Coming to Israel? Things to do.

Recently wrote up some off-the-top-of-my-head Israel tourism ideas for a friend coming in the summer (with a 6-month-old baby).

So, while I’m at it, why not share, right?

Short-term rentals

There are quite often short-term rentals of apartments in Jerusalem and elsewhere, which is probably a better bet than hotel if you’re coming for a ‘longer’ term, staying in the same city, or coming with kids. Lotsa people are doing it nowadays. Janglo and Flathunting have listings, and might also. A coworker of mine found a place for two weeks on Israel-local Craigslist, which was impressive to me since I never heard of anyone actually using it.


GroopBuy and Groupon are available here if you want to take advantage of deals for restaurants/activities. You can watch the lists in advance and snatch up the deals for your trip.

I recommend taking hikes around the Ein Kerem/Jerusalem forest/Mazleg area. Gorgeous nature for just walking around freely. Good thing to do with 6-month-old too, if you have a good carrier or backpack.

Tzimmers are awesome, and with baby – well, if you’re baby’s a good sleeper, hey, who knows, you could enjoy some romantic secluded quiet in the north. I’d ask for recommendations on Twitter/Janglo. Many come with access to pools, so find one with a pool or on a farm or somewhere where there are nearby activities.

A coworker of mine bought on GroopBuy passes for hot-air ballooning; I think it’s somewhere near the center, near Modiin but not totally sure.

With a baby, the activities get tricky. I remember I came to New York with mine at about that age. We did a lot of strollering through parks. So if you’re into things like museums, parks, tours, hikes, it’s good with a kid that young because they just chill, if they’re calm babies. We took him to the Biblical Zoo around that time too, though it was more for the walk around and ourselves than him. Herzliyah has a nice boardwalk area with shops and food and beach.

Modiin has a relatively new park called Anava Park; they created a lake and have boating there. It’s near the mall. Thing is, with the baby, it’s tough; we tried with ours at a year old, and the sun was too hot and it was kind of miserable. And if you’re not going to Modiin in any case, not necessarily worth the trip.


Things to do and eat… Well, lately I’ve been hanging out in Ein Kerem, which is gorgeous in spring. It’s an old-style Christian area and on the outskirts of Jerusalem, so it’s a quiet funky place to hang out and get something to eat. There is a relatively new kosher meat place called Charlotte I’ve heard good things about, and an excellent dairy place called Beit HaMaayan.

Oh, there’s also an awesome dairy restaurant by the windmill in Jerusalem – it’s called Montefiore. Gabriel is a meat restaurant with French flair in town (on Shlomtzion Halmalka or near there). I also favor Buffalo steakhouse on Emek (South American-ish). I highly DON’T recommend La Guta on Emek – had two terrible experiences there, food-wise and service-wise.

Also, if you want the whole Israeli grill experience, my favorite is Tzidkiyahu on Yad Harutzim in Talpiot – all you can eat salad course (salads, felafel, fries, rice, and more) with your choice of shishliks (skewers) – chicken, lamb, steak, pargit, etc. Lots of places do this but they are by far the best in my opinion.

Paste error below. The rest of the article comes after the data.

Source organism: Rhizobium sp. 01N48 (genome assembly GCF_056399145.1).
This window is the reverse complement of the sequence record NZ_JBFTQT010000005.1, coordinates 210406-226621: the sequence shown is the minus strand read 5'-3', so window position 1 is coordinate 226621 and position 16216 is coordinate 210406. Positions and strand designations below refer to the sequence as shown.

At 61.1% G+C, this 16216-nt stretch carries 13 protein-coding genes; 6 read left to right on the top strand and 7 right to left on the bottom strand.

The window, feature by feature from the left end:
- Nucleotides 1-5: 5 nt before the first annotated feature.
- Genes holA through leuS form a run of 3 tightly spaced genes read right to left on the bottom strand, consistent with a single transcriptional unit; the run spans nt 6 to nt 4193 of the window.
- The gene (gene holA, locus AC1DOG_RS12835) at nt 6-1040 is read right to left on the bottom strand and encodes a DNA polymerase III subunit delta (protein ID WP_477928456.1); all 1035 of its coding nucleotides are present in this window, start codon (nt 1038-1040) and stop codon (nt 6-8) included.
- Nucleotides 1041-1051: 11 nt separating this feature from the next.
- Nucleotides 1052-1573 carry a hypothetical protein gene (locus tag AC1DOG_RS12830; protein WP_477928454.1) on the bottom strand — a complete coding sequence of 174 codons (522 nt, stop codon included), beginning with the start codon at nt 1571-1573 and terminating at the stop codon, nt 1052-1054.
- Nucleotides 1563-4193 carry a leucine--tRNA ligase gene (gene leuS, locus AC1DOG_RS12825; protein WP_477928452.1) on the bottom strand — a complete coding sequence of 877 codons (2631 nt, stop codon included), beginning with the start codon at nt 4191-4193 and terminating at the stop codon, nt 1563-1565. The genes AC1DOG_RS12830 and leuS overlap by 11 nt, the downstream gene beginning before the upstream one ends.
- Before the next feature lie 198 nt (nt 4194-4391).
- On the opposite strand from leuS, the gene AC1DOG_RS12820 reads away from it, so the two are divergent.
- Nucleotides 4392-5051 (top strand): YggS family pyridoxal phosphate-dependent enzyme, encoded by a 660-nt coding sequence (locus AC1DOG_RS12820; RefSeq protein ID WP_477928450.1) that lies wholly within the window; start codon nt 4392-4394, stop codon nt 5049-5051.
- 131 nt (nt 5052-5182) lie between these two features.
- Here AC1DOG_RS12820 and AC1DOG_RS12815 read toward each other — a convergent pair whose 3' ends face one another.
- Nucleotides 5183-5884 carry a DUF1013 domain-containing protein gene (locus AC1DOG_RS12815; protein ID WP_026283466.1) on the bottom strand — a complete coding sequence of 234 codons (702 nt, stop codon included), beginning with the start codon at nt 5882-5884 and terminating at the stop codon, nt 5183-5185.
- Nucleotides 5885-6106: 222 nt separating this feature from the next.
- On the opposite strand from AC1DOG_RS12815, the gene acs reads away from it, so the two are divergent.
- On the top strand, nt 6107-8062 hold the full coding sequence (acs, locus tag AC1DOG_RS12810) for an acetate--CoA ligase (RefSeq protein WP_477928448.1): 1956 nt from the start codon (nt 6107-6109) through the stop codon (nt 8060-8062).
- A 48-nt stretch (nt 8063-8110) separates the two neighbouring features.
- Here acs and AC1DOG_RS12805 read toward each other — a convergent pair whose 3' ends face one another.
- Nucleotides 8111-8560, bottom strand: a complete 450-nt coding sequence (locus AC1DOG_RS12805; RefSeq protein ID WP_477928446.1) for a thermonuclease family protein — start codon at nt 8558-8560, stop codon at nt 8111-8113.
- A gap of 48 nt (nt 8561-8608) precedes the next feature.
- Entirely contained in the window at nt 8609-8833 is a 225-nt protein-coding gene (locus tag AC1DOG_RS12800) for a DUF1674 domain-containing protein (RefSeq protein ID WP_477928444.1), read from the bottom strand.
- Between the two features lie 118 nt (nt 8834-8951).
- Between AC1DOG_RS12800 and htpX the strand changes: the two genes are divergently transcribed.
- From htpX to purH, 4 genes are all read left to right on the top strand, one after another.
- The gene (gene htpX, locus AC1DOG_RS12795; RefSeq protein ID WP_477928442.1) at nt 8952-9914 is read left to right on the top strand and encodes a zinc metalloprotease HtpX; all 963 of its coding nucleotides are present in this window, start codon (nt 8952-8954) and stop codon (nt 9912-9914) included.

I recommend looking up info on the restaurants on You may already know about eluna and that you can get 15% discounts when you print the coupons for specific restaurants.

Nesiya tova!

Camels and TV channels? Hasbara misses the point.

Israel’s new Ministry of Hasbara and Diaspora is not a shocking development, though probably ten years late. The thing is, it seems it’s completely missing the point. The heart is in the right place, but the message is… a bit off.

The videos on the homepage: Do British people honestly think we ride camels? Who cares if the Spanish don’t think we cook in indoor kitchens? The only one of the video examples on the new government-funded hasbara website that might actually make sense is the French woman reporting on gun shots heard all over Israel all the time. Acceptable, as it’s what a lot of people abroad (Jewish or not) truly tend to think after watching news coverage.

Then there are the tips offered when speaking to non-Israelis on your travels. Connect to someone by using broad hand motions, wavering voice tone and good body posture when speaking about Israel to someone else.  Ok, I’m simplifying it, a lot of the advice makes sense – body language is important. But. It’s a shame there is no mention of learning about the other culture before you go; studying the etiquette and ways of that region so you don’t make a wrong gesture or tone of voice and offend your hosts. I find that cultural-awareness and respect for other kinds of people is a problem, even inside our borders.

But the biggest thing the campaign completely misses: Derech eretz. Remembering who you are wherever you are, minding your manners and being a good example. Israelis have a reputation for traveling with no etiquette, no empathy and no concept that everyone is watching and making judgments. When you’re a guest in an another country, you have to play by their rules, or, yes, feel unwelcome.

And I don’t know that jumping on every native, waving your hands in a loud voice, talking up your own country is going to do just that. Maybe the best thing is to be a polite, appreciative, curious, memorable person who sets a great example of what Israel is deep down.